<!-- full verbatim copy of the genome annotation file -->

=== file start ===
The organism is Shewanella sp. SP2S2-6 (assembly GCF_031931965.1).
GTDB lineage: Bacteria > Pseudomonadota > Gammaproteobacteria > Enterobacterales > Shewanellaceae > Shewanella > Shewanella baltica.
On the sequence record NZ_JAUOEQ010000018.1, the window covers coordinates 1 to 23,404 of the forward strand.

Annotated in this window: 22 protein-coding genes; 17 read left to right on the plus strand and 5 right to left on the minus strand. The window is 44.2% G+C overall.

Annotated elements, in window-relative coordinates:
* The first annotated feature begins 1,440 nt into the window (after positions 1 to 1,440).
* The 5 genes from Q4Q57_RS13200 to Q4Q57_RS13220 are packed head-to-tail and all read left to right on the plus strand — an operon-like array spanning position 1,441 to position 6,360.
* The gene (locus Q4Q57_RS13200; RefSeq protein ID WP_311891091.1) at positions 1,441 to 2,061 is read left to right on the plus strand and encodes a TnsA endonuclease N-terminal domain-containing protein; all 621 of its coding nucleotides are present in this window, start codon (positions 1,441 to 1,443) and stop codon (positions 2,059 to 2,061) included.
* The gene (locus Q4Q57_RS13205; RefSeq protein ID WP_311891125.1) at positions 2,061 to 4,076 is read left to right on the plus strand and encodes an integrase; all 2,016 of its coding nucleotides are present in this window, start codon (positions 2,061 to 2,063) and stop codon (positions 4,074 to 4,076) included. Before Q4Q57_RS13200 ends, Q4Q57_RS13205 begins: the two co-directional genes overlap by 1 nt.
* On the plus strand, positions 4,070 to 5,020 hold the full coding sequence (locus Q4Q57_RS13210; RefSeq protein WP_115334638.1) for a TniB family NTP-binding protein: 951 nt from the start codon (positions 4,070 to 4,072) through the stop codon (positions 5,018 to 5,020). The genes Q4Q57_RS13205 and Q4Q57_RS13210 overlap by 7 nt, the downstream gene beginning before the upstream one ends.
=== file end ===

The organism is Shewanella sp. SP2S2-6 (assembly GCF_031931965.1).
GTDB lineage: Bacteria > Pseudomonadota > Gammaproteobacteria > Enterobacterales > Shewanellaceae > Shewanella > Shewanella baltica.
On the sequence record NZ_JAUOEQ010000018.1, the window covers coordinates 1 to 23,404 of the forward strand.

Annotated in this window: 22 protein-coding genes; 17 read left to right on the plus strand and 5 right to left on the minus strand. The window is 44.2% G+C overall.

Annotated elements, in window-relative coordinates:
* The first annotated feature begins 1,440 nt into the window (after positions 1 to 1,440).
* The 5 genes from Q4Q57_RS13200 to Q4Q57_RS13220 are packed head-to-tail and all read left to right on the plus strand — an operon-like array spanning position 1,441 to position 6,360.
* The gene (locus Q4Q57_RS13200; RefSeq protein ID WP_311891091.1) at positions 1,441 to 2,061 is read left to right on the plus strand and encodes a TnsA endonuclease N-terminal domain-containing protein; all 621 of its coding nucleotides are present in this window, start codon (positions 1,441 to 1,443) and stop codon (positions 2,059 to 2,061) included.
* The gene (locus Q4Q57_RS13205; RefSeq protein ID WP_311891125.1) at positions 2,061 to 4,076 is read left to right on the plus strand and encodes an integrase; all 2,016 of its coding nucleotides are present in this window, start codon (positions 2,061 to 2,063) and stop codon (positions 4,074 to 4,076) included. Before Q4Q57_RS13200 ends, Q4Q57_RS13205 begins: the two co-directional genes overlap by 1 nt.
* On the plus strand, positions 4,070 to 5,020 hold the full coding sequence (locus Q4Q57_RS13210; RefSeq protein WP_115334638.1) for a TniB family NTP-binding protein: 951 nt from the start codon (positions 4,070 to 4,072) through the stop codon (positions 5,018 to 5,020). The genes Q4Q57_RS13205 and Q4Q57_RS13210 overlap by 7 nt, the downstream gene beginning before the upstream one ends.